I have two articles that went up on Task & Purpose this week.
The first is a different take on the Millennials and war poll that suggested that Millennials are comfortable sending troops to fight ISIS but not interested in joining the fight themselves.
The second is about rage quitting video games while on deployment, and wondering if there wasn’t more going on than just gaming.
Check them out. And if you like them, share them.
I wrote a piece for Front Towards Gamer yesterday addressing the way combat veterans are depicted in media and why that’s important, focusing on the character David Madsen in Life Is Strange.
A lot has been written about the way combat veterans are depicted in television and movies. True Detective (season 2, bleh) featured a stereotypical combat veteran – fucked up. What’s great about Life Is Strange is the game writers deliberately introduced each character as a walking stereotype, and David Madsen is no different:
He is: from the south, a gun enthusiast and concealed carry holder, a fan of right-wing talk radio, obsessed with surveillance and security, and an anti-intellectual (“I don’t trust grown men with goatees”). He views everything through the prism of security and is convinced there is some ominous plot unfolding, which in the context of the game, is actually correct.
That’s pretty much the combat veteran stereotype. As the game unfolds, though, David is revealed to be a much deeper and nuanced character. Video games often get a bad rap for being behind movies and television in terms of their depictions of real life. Because video games are so immersive (as opposed to other forms of media) it’s super important to get these depictions right. I’m really happy with the way David’s character in Life Is Strange is going so far.
Check it out – and if you’re so inclined, please share it.
I co-authored an article that is published in the May-June issue of Military Review. It’s called Operational Resilience in the Infantry Rifle Platoon and details efforts our platoon took over the past year to implement resilience techniques at the platoon level.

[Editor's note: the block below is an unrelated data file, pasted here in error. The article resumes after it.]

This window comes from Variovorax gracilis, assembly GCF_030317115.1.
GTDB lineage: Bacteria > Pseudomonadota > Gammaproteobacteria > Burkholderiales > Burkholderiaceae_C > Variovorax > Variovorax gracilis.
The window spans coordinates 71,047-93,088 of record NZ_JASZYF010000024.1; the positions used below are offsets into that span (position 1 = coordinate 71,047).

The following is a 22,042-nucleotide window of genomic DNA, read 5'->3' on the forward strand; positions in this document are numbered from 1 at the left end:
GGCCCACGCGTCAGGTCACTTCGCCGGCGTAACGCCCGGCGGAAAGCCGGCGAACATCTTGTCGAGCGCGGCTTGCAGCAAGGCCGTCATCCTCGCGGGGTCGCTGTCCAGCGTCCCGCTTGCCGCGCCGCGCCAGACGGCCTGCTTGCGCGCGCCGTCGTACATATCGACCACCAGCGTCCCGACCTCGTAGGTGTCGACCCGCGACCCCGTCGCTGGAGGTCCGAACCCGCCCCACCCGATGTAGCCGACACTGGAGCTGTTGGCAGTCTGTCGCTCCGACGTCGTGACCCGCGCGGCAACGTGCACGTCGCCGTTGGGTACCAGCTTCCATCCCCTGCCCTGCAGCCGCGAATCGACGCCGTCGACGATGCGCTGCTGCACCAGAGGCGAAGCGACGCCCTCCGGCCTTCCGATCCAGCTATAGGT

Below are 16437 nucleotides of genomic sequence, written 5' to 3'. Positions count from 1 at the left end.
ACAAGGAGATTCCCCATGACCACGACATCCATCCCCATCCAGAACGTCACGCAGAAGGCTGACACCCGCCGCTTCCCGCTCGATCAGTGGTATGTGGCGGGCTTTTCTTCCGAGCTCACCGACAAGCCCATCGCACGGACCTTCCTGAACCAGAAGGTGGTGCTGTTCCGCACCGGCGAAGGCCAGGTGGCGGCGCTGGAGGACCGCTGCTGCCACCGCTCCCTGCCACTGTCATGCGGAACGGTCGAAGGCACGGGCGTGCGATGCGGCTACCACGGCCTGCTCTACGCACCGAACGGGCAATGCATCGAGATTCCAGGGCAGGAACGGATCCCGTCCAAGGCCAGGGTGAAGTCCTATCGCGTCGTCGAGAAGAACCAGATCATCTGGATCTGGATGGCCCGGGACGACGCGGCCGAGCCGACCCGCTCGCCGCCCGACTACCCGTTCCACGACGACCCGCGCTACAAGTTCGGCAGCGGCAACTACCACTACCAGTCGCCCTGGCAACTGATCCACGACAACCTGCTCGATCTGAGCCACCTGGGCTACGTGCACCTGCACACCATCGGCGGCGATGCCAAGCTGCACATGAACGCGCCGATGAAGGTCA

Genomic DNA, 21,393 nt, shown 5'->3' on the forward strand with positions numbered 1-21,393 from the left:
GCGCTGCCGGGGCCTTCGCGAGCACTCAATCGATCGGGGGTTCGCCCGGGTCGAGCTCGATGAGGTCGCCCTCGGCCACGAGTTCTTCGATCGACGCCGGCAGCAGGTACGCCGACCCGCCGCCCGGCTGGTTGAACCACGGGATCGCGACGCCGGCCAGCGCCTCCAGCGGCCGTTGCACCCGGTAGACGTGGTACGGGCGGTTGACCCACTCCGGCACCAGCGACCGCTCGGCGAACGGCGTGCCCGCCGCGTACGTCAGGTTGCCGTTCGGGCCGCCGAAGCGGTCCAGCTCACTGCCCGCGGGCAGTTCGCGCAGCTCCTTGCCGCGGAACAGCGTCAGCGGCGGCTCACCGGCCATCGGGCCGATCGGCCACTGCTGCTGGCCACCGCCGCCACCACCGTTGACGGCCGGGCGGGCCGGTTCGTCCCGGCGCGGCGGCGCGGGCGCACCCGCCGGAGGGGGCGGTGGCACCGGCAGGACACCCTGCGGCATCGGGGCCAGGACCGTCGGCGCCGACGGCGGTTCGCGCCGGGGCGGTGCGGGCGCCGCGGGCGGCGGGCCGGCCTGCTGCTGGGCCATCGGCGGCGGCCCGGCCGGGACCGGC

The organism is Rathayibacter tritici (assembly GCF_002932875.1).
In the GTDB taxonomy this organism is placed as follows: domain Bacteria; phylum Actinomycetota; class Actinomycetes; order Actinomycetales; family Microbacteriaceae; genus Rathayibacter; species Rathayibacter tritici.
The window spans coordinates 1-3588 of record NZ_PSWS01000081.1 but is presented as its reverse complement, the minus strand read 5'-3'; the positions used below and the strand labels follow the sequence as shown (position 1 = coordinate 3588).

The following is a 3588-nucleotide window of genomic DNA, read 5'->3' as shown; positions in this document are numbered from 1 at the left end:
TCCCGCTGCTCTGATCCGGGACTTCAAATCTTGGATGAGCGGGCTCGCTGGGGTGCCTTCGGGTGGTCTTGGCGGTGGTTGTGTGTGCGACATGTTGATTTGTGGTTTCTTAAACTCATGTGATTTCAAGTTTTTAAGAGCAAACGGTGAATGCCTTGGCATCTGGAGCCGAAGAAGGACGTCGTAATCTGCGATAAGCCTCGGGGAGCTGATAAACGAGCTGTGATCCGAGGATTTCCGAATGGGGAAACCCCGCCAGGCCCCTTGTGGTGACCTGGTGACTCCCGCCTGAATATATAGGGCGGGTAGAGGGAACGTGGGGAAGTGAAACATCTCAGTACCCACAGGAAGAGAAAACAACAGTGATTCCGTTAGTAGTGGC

I submitted the article last year, and the process for getting published in Military Review is long, but the timing couldn’t be better. A couple of weeks ago, USA Today published an article criticizing the Army’s resilience program and it was widely shared on social media among veteran friends with the damning headline Army morale low despite 6 year, $287 million optimism program. The insinuation is that the implementation of the resilience program was chiefly an effort to raise morale, which I’m pretty sure wasn’t the case. Anyone who has served in the military knows that maintaining high morale is tough nowadays – it’s not just chow, mail, and free time anymore.
I’m a fan of resilience training. It makes sense to me and as someone who spends a lot of time reading about productivity (Gretchen Rubin is my spirit animal), integrating resilience training and letting it set seems like a good idea in today’s Army.
The major problem with resilience training, as I point out in the Military Review article, is that it has been implemented mostly at the individual level. That is, NCOs go to the Master Resilience Course and learn the material, and then (mostly) return to their unit and periodically give a class on resilience. The only person who really benefits from that is the NCO, who has had the in-depth experience in the class to actually use some of the techniques. Implementing reslience at the unit level has not really been accomplished. My argument is that if units actually worked at implementing the techniques beyond the individual level, we might actually see better results.
The point of this post is not to simply counter the USA Today article, but to get you to go check out the article in Military Review, where you have at least one example of a small unit utilizing resilience techniques – not to raise morale – but to do better work.
My story on my 4 day pass to Qatar in 2003 was published in Vice this week, a much more suitable home than this blog. It is also is getting a little bit of love on the Military subreddit, which is cool.
Check it out: Going on R&R in Good Ol’ Qatar (Vice)
I particularly liked the way Vice decided to tag the post:
Yesterday, for Veterans Day, a piece I wrote was published on The Daily Beast. It’s about William Broyles’ ‘Why Men Love War‘ from the November 1984 Esquire. I still think it’s the single best piece of writing on ‘why’ we go to war.
Check it out.
Last year I wrote the “What is the Infantry” essays when the topic of women in the infantry was burning hot. Those essays have been scrubbed clean and are getting a new life over at the very shiny Task and Purpose.
While I still love them in their original, stream-of-consciousness form, they do look pretty good over there.
Part I, Black Magic and Voodoo is out today. The others will be posted through the week. Check it out.
I wrote a short piece on the new Task & Purpose blog about the military and gaming. The force behind the blog is Hirepurpose, a company “committed to addressing some of the incredible gaps that exist in the transition from military service to civilian career success.” The blog is new, but has promise.
Check it out.